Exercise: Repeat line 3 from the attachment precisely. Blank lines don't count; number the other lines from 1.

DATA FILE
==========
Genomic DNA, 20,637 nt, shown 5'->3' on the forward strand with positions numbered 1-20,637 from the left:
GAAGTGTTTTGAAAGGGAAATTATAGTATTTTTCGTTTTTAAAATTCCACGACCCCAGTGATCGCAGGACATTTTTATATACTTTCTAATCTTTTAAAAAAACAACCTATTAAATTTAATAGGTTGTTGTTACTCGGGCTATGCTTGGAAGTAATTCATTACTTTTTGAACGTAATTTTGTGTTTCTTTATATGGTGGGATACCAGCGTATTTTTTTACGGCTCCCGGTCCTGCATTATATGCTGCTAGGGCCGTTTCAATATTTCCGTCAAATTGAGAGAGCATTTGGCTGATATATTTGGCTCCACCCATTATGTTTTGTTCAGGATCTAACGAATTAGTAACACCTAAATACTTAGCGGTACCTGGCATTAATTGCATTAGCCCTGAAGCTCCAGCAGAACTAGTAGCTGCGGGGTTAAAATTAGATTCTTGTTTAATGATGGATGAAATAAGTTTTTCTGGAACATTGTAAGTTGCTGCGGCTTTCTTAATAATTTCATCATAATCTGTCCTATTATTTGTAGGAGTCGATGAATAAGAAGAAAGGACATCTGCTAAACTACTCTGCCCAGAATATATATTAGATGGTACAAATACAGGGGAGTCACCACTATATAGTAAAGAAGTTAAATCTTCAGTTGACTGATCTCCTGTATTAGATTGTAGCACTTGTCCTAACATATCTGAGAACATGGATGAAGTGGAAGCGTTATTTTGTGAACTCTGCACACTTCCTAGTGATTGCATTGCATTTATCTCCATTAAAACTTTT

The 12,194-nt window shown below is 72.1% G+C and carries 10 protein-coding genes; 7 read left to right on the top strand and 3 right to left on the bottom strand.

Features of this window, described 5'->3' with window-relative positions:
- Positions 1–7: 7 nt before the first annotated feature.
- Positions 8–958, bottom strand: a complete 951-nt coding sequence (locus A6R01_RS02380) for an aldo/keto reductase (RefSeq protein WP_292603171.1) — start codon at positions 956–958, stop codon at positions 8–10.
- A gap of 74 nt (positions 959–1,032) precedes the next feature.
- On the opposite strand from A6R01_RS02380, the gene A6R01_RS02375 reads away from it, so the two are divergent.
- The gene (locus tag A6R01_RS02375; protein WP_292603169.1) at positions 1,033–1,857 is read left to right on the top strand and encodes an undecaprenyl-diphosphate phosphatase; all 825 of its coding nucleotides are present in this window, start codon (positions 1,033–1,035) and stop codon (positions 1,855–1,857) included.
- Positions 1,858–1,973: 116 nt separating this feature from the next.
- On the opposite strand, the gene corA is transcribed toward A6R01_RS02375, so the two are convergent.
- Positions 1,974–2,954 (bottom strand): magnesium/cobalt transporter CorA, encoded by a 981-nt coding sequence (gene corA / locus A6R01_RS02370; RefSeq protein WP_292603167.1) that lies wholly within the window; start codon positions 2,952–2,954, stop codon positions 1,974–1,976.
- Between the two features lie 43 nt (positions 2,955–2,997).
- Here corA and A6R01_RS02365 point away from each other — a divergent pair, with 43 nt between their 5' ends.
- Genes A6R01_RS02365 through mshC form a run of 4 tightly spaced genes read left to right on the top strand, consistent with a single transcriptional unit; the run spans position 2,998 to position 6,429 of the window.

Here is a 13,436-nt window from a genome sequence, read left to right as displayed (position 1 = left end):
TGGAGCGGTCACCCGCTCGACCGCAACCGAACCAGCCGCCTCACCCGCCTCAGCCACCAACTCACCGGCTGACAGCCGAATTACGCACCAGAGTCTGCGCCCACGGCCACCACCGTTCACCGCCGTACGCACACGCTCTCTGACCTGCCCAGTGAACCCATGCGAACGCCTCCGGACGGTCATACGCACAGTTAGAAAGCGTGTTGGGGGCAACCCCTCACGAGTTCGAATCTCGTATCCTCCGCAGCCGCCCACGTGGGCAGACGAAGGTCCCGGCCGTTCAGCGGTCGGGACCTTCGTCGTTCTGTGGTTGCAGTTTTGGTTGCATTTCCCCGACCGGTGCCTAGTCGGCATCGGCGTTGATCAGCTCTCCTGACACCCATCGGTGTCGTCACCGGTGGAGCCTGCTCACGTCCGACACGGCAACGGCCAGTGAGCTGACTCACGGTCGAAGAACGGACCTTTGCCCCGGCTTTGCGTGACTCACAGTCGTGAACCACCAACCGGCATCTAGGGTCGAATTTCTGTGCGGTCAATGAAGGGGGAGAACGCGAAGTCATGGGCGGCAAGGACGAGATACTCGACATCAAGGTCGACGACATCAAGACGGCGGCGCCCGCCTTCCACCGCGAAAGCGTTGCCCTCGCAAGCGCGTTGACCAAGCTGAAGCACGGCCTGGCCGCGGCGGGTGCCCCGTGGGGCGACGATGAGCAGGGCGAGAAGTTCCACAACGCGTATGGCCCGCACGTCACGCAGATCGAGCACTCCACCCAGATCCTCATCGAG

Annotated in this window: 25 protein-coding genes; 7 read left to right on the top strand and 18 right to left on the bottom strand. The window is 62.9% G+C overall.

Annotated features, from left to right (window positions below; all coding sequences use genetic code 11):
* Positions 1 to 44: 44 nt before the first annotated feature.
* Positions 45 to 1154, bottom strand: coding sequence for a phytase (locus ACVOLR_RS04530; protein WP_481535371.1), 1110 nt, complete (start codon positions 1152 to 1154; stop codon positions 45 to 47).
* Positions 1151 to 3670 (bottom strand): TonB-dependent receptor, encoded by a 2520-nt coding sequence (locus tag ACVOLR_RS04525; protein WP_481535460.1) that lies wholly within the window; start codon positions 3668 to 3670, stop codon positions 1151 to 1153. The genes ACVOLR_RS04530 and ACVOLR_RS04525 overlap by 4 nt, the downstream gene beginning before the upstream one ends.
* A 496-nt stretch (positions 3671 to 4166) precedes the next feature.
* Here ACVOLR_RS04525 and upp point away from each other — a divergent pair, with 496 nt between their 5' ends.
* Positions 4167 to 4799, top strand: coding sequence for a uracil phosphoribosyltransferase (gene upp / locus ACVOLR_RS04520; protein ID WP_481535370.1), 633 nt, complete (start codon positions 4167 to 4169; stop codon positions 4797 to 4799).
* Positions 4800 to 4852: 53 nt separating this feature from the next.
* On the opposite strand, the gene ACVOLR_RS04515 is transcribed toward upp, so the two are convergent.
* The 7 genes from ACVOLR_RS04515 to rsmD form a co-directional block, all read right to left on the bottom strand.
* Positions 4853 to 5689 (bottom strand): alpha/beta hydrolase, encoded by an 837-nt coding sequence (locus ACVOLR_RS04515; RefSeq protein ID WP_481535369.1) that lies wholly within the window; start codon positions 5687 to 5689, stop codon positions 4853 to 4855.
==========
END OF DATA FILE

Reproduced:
The 12,194-nt window shown below is 72.1% G+C and carries 10 protein-coding genes; 7 read left to right on the top strand and 3 right to left on the bottom strand.